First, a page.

Characterization of Drought Response of Transgenic Tomato Plants Expressing Spermidine Synthase Under Constitutive or Fruit/Ethylene-specific Promoters

Thursday, July 31, 2014
Ballroom A/B/C (Rosen Plaza Hotel)
Raheel Anwar , Institute of Horticultural Sciences, Purdue University, West Lafayette, IN
Arvind Raghothama , Purdue University, West Lafayette, IN
Preyesh Jairam , Purdue University, West Lafayette, IN
Shazia Fatima , Purdue University, West Lafayette, IN
Michael Gosney , Purdue University, West Lafayette, IN
Mike Mickelbart , Purdue University, West Lafayette, IN
Avtar K. Handa , Purdue University, West Lafayette, IN
We have generated transgenic tomato plants expressing yeast spermidine synthase (ySpdSyn) under the control of either a constitutive (CaMV 35S) or a fruit/ethylene-specific (E8) promoter. Since polyamines have been implicated in imparting tolerance to water stress, growth and physiology of transgenic and wild-type (WT) plants was quantified after water stress and re-watering under the greenhouse environments. Under well-watered conditions, transgenic tomato plants constitutively expressing ySpdSyn accumulated 54% more spermidine than WT plants whereas putrescine and spermine contents remained unaltered. Plants expressing ySpdSyn under E8 promoter did not show any change in polyamine contents. Transgenic plants were slightly smaller than WT plants, whereas dry weight, leaf chlorophyll, photosynthesis, transpiration, leaf relative water content and electrolyte leakage remained unaltered. Water was withheld from four weeks old WT and transgenic plants for 7, 14, 18 or 26 days. Both WT and transgenic plants were able to recover after 7 days of water stress, but not thereafter as plants reached permanent wilting point. Transgenic plants maintained higher leaf relative water content (RWC) during short period of stress although other measurements were not different between transgenic and WT plants. Transgenic leaves with higher RWC also showed 30% more spermidine levels compared to WT. These results suggest that although spermidine helps maintained higher relative water content in transgenic compared to WT plants, this was not sufficient to overcome extended osmotic stress. Correlation of plant morphological and physiological responses with endogenous polyamine levels will be discussed. Taken together, our data indicate only a slight role of spermidine in tolerating osmotic stress in tomato plants grown under greenhouse conditions.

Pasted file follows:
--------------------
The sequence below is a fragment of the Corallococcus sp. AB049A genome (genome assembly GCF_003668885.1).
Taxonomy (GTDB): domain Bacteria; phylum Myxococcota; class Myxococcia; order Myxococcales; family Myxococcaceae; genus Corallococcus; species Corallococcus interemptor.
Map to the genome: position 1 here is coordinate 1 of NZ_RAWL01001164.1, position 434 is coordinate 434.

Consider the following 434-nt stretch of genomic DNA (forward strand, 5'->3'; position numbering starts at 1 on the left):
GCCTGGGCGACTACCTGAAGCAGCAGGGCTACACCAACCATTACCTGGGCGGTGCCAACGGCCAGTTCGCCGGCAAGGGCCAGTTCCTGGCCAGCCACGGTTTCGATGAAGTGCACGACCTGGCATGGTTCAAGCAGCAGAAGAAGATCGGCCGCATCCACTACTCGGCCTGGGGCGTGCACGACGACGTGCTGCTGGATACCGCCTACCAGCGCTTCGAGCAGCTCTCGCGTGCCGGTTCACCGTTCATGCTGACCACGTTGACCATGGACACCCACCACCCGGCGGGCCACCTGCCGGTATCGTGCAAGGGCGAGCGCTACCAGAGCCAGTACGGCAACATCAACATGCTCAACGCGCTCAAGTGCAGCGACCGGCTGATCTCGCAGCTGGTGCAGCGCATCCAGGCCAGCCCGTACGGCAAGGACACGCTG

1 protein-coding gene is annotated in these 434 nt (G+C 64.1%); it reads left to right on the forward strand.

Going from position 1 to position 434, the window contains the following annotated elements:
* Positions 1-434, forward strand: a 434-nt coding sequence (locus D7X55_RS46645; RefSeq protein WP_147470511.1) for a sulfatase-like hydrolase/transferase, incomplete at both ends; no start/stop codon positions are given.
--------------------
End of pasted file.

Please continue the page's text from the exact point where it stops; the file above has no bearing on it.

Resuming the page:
See more of: Crop Physiology (Poster)
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